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Vehicle fuel efficiency standards can help EU countries halve their climate obligations from transport – study

Europe can only meet the climate targets Heads of State agreed on for sectors outside the Emissions Trading System (ETS) if it sets fuel efficiency standards for new cars, vans and lorries by 2025 or earlier, a new study by Transport & Environment (T&E) reveals [1]. In a middle-of-the-road scenario where transport would cut CO2 emissions by 30% by 2030 [2], the study found that CO2 standards for all vehicles (cars, vans and lorries) in 2025 and 2030 would deliver a whopping 42% of the emissions reduction required from transport. 

Electrification strategy: a shift to sustainable e­-mobility

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This paper sets out why a cross-vehicle, cross-modal strategy to accelerate the electrification of transport – a shift towards sustainable e-mobility – should be an essential part of Europe’s ambition to achieve an energy union. It would also bring the benefits of reduced oil imports and transport CO2 emissions as well as stimulate innovation and jobs.

Green light for lorries redesign but only after 2022

Representatives of EU governments have signed off on a deal that will put an end to brick-shaped lorry designs and clear the way for advances in fuel efficiency and safety for drivers, cyclists and pedestrians. The agreement allows lorrymakers to produce new designs but the truck industry secured a ban until 2022 even though the new designs are voluntary, not mandatory.

EU agrees on safer, cleaner lorries - but by 2022

The 28 EU governments and the European Parliament last night reached a deal to end brick-shaped lorries, which are inefficient and very dangerous for cyclists and pedestrians. The agreed law gives manufacturers the ability to produce more streamlined, safer and fuel-efficient lorries but, amid heavy lobbying by industry, sets a delay until 2022 [1] before redesigned lorry cabs are allowed on Europe’s roads. Member State representatives still need to formally approve the deal at a COREPER meeting on December 17th.

Including transport in the ETS: Counterproductive and legally questionable

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This briefing summarises a legal analysis highlighting how the proposals are contrary to the requirements of the current ETS Directive. It also covers new research illustrating why including transport in the ETS would be counterproductive; compared with a scenario of ambitious post-2020 vehicle CO2 standards there would be 160,000 fewer jobs, and €22/77 billion higher oil imports in 2030/2050. Climate policy, as well as transport emissions reductions, would stall.

The ETS mess – Denmark’s unholy alliance with the German car industry

Many people tend to see the world in a Manichean way. You’ve got the good guys and the bad guys. That’s as true within the environmental movement as anywhere else. So it is perhaps surprising to see that many environmentalists work together with unusual allies. For example, when it comes to car CO2 standards environmentalists and car drivers have the same interest; cleaner, more efficient cars are good for drivers’ pockets and for the climate. That makes the case for them almost irresistible.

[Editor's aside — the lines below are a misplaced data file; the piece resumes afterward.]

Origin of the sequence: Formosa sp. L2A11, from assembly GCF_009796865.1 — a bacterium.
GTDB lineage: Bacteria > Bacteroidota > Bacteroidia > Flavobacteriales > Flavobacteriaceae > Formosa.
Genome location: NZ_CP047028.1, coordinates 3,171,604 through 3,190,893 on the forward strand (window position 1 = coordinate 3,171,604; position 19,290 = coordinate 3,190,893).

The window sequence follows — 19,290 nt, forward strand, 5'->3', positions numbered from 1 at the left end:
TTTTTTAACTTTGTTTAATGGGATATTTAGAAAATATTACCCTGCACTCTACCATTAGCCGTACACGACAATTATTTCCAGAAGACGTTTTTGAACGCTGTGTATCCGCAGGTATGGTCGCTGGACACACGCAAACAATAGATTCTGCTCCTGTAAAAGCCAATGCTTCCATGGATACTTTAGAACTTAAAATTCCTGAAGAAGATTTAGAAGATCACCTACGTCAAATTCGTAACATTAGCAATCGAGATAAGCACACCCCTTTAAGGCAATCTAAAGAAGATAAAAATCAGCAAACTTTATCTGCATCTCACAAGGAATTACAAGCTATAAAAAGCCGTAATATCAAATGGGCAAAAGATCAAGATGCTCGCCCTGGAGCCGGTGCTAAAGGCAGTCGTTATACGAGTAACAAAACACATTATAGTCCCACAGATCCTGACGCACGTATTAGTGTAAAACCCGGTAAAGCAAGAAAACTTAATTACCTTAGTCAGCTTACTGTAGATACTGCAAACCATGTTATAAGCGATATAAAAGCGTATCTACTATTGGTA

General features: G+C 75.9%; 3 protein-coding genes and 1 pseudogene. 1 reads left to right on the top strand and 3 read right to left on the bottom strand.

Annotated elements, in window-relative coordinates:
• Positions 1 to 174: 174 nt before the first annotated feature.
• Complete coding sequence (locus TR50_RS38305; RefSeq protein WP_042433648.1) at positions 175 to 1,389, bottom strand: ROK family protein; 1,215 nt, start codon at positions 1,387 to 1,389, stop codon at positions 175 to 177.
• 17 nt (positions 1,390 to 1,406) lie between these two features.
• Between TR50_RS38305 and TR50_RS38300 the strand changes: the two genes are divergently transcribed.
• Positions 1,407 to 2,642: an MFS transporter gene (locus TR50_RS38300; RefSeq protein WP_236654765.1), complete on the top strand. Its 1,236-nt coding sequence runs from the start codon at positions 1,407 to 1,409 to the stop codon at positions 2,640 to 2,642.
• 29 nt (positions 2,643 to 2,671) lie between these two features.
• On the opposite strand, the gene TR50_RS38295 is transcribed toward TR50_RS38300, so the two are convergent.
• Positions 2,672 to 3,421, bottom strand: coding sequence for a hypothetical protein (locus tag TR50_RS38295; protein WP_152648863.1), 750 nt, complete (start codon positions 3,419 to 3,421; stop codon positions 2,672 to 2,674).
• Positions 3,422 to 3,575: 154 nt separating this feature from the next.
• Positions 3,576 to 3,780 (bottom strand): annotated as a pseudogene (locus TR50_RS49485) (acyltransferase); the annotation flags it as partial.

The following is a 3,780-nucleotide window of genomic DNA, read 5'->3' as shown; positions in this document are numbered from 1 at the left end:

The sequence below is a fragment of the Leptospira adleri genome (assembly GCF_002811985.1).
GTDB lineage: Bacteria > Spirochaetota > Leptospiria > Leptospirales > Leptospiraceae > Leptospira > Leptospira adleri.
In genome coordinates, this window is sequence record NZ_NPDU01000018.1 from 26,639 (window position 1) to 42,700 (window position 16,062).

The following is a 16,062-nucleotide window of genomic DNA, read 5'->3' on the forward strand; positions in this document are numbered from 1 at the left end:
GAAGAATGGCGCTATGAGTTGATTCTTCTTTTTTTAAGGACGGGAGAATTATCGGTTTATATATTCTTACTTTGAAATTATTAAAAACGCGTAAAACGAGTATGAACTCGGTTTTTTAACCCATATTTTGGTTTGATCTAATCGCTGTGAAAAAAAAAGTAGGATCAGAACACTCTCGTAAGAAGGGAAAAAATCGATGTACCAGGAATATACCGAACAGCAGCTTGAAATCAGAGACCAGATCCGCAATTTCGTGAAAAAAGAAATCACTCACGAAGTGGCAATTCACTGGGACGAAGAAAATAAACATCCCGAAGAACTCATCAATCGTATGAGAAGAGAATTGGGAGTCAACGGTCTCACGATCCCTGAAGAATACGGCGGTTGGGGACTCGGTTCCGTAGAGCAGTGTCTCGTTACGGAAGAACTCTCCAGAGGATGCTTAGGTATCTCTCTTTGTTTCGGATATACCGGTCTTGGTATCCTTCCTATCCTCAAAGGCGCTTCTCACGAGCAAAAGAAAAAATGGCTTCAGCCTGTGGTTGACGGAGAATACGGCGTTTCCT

Denmark pushing to include transport in ETS

The Danish government has asked EU leaders to consider including transport in the emissions trading system (ETS) when they discuss climate and energy targets at a European Council later this month. Campaigners say such a move would actually be counterproductive to reducing emissions in the sector and do nothing to strengthen the ETS.

Is combined transport working?

The Commission is consulting on whether EU rules on combined transport are working or need updating. Combined transport – which is generally taken to mean freight movements that are largely by rail or water but with the start and end by road – is regulated by an EU directive dating from 1992. It aims to promote combined transport through reducing restrictions, eliminating authorisation procedures, and offering financial support through fiscal incentives for certain combined transport operations.

Governments want 8-year prohibition of safer lorries

EU transport ministers will this week decide whether to approve changing the design rules for lorry cabins which will make them safer and more fuel efficient. Last month, governments reached a provisional agreement on the changes but set a delay of eight years before redesigned lorry cabs can be produced in Europe.

Will EU governments stand in the way of world’s safest lorries?

New rules for lorry design, which campaigners hope will reduce fuel consumption and emissions and save hundreds of lives, have been accepted almost unanimously by the full European Parliament. For the first time, MEPs also called for the introduction of fuel efficiency standards for lorries. But these proposed rules, which must now be agreed by EU member states, face opposition from national transport ministers seeking to shield some lorry makers from innovation.

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